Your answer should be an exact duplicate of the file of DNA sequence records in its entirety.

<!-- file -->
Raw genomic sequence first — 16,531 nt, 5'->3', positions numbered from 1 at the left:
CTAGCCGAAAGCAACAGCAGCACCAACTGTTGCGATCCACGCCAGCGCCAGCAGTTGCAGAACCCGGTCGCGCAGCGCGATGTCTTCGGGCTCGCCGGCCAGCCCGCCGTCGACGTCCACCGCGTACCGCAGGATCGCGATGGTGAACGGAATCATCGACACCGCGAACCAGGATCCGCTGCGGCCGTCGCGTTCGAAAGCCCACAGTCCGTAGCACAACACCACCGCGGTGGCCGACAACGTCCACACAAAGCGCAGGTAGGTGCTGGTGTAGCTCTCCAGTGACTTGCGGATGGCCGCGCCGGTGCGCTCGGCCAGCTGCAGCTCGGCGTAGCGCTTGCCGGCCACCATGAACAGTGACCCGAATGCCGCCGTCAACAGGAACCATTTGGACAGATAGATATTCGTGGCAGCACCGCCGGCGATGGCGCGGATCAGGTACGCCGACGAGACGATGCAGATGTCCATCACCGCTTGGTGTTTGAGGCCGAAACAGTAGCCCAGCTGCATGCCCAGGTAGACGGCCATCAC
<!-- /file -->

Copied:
Raw genomic sequence first — 16,531 nt, 5'->3', positions numbered from 1 at the left:
CTAGCCGAAAGCAACAGCAGCACCAACTGTTGCGATCCACGCCAGCGCCAGCAGTTGCAGAACCCGGTCGCGCAGCGCGATGTCTTCGGGCTCGCCGGCCAGCCCGCCGTCGACGTCCACCGCGTACCGCAGGATCGCGATGGTGAACGGAATCATCGACACCGCGAACCAGGATCCGCTGCGGCCGTCGCGTTCGAAAGCCCACAGTCCGTAGCACAACACCACCGCGGTGGCCGACAACGTCCACACAAAGCGCAGGTAGGTGCTGGTGTAGCTCTCCAGTGACTTGCGGATGGCCGCGCCGGTGCGCTCGGCCAGCTGCAGCTCGGCGTAGCGCTTGCCGGCCACCATGAACAGTGACCCGAATGCCGCCGTCAACAGGAACCATTTGGACAGATAGATATTCGTGGCAGCACCGCCGGCGATGGCGCGGATCAGGTACGCCGACGAGACGATGCAGATGTCCATCACCGCTTGGTGTTTGAGGCCGAAACAGTAGCCCAGCTGCATGCCCAGGTAGACGGCCATCAC